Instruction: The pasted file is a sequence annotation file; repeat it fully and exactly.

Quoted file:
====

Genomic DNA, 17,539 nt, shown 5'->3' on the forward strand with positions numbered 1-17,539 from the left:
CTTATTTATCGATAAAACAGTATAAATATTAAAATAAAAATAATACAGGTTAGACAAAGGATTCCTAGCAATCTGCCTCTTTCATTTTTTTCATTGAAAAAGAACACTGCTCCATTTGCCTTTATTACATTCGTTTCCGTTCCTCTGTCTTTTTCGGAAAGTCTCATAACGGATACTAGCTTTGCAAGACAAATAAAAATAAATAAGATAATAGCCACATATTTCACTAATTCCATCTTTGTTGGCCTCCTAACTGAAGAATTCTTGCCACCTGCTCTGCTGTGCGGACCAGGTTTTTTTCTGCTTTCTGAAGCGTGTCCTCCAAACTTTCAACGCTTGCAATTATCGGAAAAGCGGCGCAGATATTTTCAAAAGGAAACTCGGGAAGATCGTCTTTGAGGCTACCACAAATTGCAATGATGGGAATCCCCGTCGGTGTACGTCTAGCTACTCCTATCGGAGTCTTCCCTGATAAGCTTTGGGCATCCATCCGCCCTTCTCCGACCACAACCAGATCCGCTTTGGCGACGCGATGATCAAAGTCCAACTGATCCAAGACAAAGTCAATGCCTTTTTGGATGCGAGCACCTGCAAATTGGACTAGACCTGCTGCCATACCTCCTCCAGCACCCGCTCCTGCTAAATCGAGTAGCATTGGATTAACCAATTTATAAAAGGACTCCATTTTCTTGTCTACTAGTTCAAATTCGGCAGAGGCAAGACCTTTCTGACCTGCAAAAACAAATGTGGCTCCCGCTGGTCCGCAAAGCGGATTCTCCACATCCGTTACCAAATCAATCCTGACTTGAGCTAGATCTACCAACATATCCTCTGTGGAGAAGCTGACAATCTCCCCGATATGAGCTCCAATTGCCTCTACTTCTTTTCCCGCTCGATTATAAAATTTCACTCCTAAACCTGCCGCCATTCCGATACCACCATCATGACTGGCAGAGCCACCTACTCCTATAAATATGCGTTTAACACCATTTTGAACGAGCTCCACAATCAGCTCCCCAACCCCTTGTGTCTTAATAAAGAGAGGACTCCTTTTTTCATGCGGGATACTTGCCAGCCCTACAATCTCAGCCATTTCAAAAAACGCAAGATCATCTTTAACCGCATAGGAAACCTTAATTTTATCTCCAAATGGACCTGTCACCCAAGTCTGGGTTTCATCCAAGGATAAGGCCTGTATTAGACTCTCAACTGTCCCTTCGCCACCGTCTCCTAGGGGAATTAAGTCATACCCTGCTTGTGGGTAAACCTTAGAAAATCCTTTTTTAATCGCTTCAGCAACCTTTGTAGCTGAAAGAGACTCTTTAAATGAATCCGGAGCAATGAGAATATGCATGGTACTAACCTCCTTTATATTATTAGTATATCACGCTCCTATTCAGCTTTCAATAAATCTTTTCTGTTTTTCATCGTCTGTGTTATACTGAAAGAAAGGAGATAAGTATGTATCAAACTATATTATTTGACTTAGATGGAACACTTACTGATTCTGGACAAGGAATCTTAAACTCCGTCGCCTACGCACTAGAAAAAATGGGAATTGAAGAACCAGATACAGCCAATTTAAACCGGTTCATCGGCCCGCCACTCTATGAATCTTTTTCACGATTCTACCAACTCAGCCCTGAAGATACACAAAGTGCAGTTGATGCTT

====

Genomic DNA, 17,539 nt, shown 5'->3' on the forward strand with positions numbered 1-17,539 from the left:
CTTATTTATCGATAAAACAGTATAAATATTAAAATAAAAATAATACAGGTTAGACAAAGGATTCCTAGCAATCTGCCTCTTTCATTTTTTTCATTGAAAAAGAACACTGCTCCATTTGCCTTTATTACATTCGTTTCCGTTCCTCTGTCTTTTTCGGAAAGTCTCATAACGGATACTAGCTTTGCAAGACAAATAAAAATAAATAAGATAATAGCCACATATTTCACTAATTCCATCTTTGTTGGCCTCCTAACTGAAGAATTCTTGCCACCTGCTCTGCTGTGCGGACCAGGTTTTTTTCTGCTTTCTGAAGCGTGTCCTCCAAACTTTCAACGCTTGCAATTATCGGAAAAGCGGCGCAGATATTTTCAAAAGGAAACTCGGGAAGATCGTCTTTGAGGCTACCACAAATTGCAATGATGGGAATCCCCGTCGGTGTACGTCTAGCTACTCCTATCGGAGTCTTCCCTGATAAGCTTTGGGCATCCATCCGCCCTTCTCCGACCACAACCAGATCCGCTTTGGCGACGCGATGATCAAAGTCCAACTGATCCAAGACAAAGTCAATGCCTTTTTGGATGCGAGCACCTGCAAATTGGACTAGACCTGCTGCCATACCTCCTCCAGCACCCGCTCCTGCTAAATCGAGTAGCATTGGATTAACCAATTTATAAAAGGACTCCATTTTCTTGTCTACTAGTTCAAATTCGGCAGAGGCAAGACCTTTCTGACCTGCAAAAACAAATGTGGCTCCCGCTGGTCCGCAAAGCGGATTCTCCACATCCGTTACCAAATCAATCCTGACTTGAGCTAGATCTACCAACATATCCTCTGTGGAGAAGCTGACAATCTCCCCGATATGAGCTCCAATTGCCTCTACTTCTTTTCCCGCTCGATTATAAAATTTCACTCCTAAACCTGCCGCCATTCCGATACCACCATCATGACTGGCAGAGCCACCTACTCCTATAAATATGCGTTTAACACCATTTTGAACGAGCTCCACAATCAGCTCCCCAACCCCTTGTGTCTTAATAAAGAGAGGACTCCTTTTTTCATGCGGGATACTTGCCAGCCCTACAATCTCAGCCATTTCAAAAAACGCAAGATCATCTTTAACCGCATAGGAAACCTTAATTTTATCTCCAAATGGACCTGTCACCCAAGTCTGGGTTTCATCCAAGGATAAGGCCTGTATTAGACTCTCAACTGTCCCTTCGCCACCGTCTCCTAGGGGAATTAAGTCATACCCTGCTTGTGGGTAAACCTTAGAAAATCCTTTTTTAATCGCTTCAGCAACCTTTGTAGCTGAAAGAGACTCTTTAAATGAATCCGGAGCAATGAGAATATGCATGGTACTAACCTCCTTTATATTATTAGTATATCACGCTCCTATTCAGCTTTCAATAAATCTTTTCTGTTTTTCATCGTCTGTGTTATACTGAAAGAAAGGAGATAAGTATGTATCAAACTATATTATTTGACTTAGATGGAACACTTACTGATTCTGGACAAGGAATCTTAAACTCCGTCGCCTACGCACTAGAAAAAATGGGAATTGAAGAACCAGATACAGCCAATTTAAACCGGTTCATCGGCCCGCCACTCTATGAATCTTTTTCACGATTCTACCAACTCAGCCCTGAAGATACACAAAGTGCAGTTGATGCTT